A workplace programme I taught recently on Stress Management and Resilience Training, yielded surprising results.
It's always pleasing when people enjoy themselves, but particularly so when it is because they get (re-) acquainted with themselves. That is an invigorating and joyful experience.
Stress is pernicious. We often don’t realise how deeply it’s engulfed us. We let it creep up on us and accept its discomfort as our everyday normal. Be reminded that the word itself has little meaning. It is an abstract term and therefore takes on the meaning we each ascribe to it in our head.
For this reason it is important, to identify what we mean as a group, before we deal with it. The participants on this course identified the following important markers:
- Sleep disturbance
- Poor focus
- Compromised performance and joylessness
- Feeling more isolated from those around them and an ebbing away of their sense of worth and trust in their own abilities.
- Less trustful of each other, which affected team efforts.
If we witnessed this in our pets, we’d be up in arms. We’d know that this is not what nature intended. A stressed organism is in the process of imploding, and therefore shrinking. Compare this to a healthy life, the way it was meant: you see growth, creativity, joy and a sense of belonging and connection. Think only of a budding flower or unfolding fern. Our lives too, should be about expanding, growing and reaching out.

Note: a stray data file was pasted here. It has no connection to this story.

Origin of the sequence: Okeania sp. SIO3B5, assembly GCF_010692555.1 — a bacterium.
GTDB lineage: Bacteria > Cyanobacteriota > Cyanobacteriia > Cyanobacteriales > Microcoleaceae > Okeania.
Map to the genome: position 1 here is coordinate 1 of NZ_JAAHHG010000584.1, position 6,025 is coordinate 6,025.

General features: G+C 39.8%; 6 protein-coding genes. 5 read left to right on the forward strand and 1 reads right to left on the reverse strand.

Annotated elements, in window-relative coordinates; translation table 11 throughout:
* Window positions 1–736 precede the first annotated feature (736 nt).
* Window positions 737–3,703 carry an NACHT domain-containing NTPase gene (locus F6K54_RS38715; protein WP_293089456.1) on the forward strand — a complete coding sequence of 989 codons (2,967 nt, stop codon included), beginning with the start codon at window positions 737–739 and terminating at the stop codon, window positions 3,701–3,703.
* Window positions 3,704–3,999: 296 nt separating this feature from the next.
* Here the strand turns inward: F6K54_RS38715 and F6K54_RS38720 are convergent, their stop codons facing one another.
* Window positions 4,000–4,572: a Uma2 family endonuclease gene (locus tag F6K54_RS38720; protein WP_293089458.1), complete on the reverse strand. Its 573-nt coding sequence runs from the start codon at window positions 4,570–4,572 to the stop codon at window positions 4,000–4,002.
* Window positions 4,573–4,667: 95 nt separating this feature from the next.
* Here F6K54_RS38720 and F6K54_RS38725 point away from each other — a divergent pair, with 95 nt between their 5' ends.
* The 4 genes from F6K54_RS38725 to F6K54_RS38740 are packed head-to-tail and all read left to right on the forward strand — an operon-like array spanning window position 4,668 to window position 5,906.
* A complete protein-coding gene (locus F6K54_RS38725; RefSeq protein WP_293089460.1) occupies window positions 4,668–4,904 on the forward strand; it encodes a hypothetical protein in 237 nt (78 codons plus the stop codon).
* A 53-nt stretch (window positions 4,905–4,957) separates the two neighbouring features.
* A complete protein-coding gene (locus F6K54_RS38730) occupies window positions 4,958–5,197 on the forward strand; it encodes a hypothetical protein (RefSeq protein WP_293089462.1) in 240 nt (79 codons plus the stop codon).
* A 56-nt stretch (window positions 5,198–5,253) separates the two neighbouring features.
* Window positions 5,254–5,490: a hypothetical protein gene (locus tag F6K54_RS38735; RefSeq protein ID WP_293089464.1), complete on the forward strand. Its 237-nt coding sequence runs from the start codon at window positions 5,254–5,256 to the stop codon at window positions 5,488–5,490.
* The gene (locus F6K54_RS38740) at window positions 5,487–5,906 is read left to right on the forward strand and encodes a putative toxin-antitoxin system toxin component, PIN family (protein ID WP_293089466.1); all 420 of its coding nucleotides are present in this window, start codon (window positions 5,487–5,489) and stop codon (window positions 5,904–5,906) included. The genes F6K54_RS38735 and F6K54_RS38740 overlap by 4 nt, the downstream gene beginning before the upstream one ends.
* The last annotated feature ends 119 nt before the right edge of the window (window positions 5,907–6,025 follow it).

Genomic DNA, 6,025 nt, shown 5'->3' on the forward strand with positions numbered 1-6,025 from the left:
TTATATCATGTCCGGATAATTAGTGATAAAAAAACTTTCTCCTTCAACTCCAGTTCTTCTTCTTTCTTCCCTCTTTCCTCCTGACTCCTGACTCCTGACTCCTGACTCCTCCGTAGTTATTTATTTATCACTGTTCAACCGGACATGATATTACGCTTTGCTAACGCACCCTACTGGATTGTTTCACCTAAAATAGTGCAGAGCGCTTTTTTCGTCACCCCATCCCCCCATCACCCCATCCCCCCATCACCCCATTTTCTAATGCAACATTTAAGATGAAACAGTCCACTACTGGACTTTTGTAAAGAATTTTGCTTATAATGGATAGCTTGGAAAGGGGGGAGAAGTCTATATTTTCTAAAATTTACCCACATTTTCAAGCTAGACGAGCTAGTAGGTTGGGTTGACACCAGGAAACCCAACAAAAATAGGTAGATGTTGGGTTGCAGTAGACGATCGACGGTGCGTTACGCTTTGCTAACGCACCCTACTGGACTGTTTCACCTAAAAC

The course consisted of six 2-hour sessions spread out over 3 months and the feedback was pretty unanimous - a real reminder of how shared our experiences are; something we fail to notice in the isolation of stress. I loved how simple it actually was to make small changes with high impact results. After the course, participants reported:
- Lowered stress levels
- Increased clarity of mind
- The ability to make better choices and comfortably set boundaries (without feeling guilty)
- An improved sense of connectedness and communication with colleagues and family members.
It all begins with the realisation that you are an important enough person to make time for.
Time is finite and precious, as a result. Think carefully about how you spend it.
That realisation can breathe fresh oxygen into our minds and invigorate our intentions to make healthy changes.
Carve out time for yourself and do these 3 things to break the downward spiral of stress...
1. Re-engage with something that absorbs you
Hobbies and interests fully absorb us. They invite us to engage and develop skills. We change as a result.
One woman went back to playing the guitar on a very regular basis. A man realised how the disconnection from his routine environment would alter his perception of work-related problems and give him new ideas. He took up daily walks and although he wasn’t always able to change the walk, by focussing his attention outwards, these walks were always different. Nature changes itself continuously. The newness of each walk made him experience the fullness of life around him, which reduced the size of his problems.